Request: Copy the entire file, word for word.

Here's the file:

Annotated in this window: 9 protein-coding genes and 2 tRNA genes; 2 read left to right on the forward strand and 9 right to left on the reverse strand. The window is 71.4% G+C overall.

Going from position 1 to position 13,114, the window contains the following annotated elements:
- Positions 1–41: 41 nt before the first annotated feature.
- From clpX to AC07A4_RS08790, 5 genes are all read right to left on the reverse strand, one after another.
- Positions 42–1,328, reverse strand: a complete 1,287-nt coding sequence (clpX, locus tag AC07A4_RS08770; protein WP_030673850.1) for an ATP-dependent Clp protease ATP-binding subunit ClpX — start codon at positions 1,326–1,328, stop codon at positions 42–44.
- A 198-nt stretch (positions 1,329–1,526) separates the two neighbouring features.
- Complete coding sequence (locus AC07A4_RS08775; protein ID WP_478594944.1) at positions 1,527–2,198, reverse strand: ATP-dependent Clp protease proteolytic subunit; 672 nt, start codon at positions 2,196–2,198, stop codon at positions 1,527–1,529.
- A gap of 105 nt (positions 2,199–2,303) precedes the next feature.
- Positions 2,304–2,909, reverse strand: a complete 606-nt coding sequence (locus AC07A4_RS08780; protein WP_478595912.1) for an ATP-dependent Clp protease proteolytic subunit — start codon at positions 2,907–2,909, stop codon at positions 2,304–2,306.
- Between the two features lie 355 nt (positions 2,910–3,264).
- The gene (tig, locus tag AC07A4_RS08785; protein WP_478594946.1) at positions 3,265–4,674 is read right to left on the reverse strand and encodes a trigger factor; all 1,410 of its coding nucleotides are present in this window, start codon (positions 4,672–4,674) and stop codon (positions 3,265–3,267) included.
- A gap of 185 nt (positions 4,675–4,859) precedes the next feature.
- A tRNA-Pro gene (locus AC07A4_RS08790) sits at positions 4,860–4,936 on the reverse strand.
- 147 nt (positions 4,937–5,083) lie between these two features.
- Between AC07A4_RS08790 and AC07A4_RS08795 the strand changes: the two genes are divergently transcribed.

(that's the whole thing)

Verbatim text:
Annotated in this window: 9 protein-coding genes and 2 tRNA genes; 2 read left to right on the forward strand and 9 right to left on the reverse strand. The window is 71.4% G+C overall.

Going from position 1 to position 13,114, the window contains the following annotated elements:
- Positions 1–41: 41 nt before the first annotated feature.
- From clpX to AC07A4_RS08790, 5 genes are all read right to left on the reverse strand, one after another.
- Positions 42–1,328, reverse strand: a complete 1,287-nt coding sequence (clpX, locus tag AC07A4_RS08770; protein WP_030673850.1) for an ATP-dependent Clp protease ATP-binding subunit ClpX — start codon at positions 1,326–1,328, stop codon at positions 42–44.
- A 198-nt stretch (positions 1,329–1,526) separates the two neighbouring features.
- Complete coding sequence (locus AC07A4_RS08775; protein ID WP_478594944.1) at positions 1,527–2,198, reverse strand: ATP-dependent Clp protease proteolytic subunit; 672 nt, start codon at positions 2,196–2,198, stop codon at positions 1,527–1,529.
- A gap of 105 nt (positions 2,199–2,303) precedes the next feature.
- Positions 2,304–2,909, reverse strand: a complete 606-nt coding sequence (locus AC07A4_RS08780; protein WP_478595912.1) for an ATP-dependent Clp protease proteolytic subunit — start codon at positions 2,907–2,909, stop codon at positions 2,304–2,306.
- Between the two features lie 355 nt (positions 2,910–3,264).
- The gene (tig, locus tag AC07A4_RS08785; protein WP_478594946.1) at positions 3,265–4,674 is read right to left on the reverse strand and encodes a trigger factor; all 1,410 of its coding nucleotides are present in this window, start codon (positions 4,672–4,674) and stop codon (positions 3,265–3,267) included.
- A gap of 185 nt (positions 4,675–4,859) precedes the next feature.
- A tRNA-Pro gene (locus AC07A4_RS08790) sits at positions 4,860–4,936 on the reverse strand.
- 147 nt (positions 4,937–5,083) lie between these two features.
- Between AC07A4_RS08790 and AC07A4_RS08795 the strand changes: the two genes are divergently transcribed.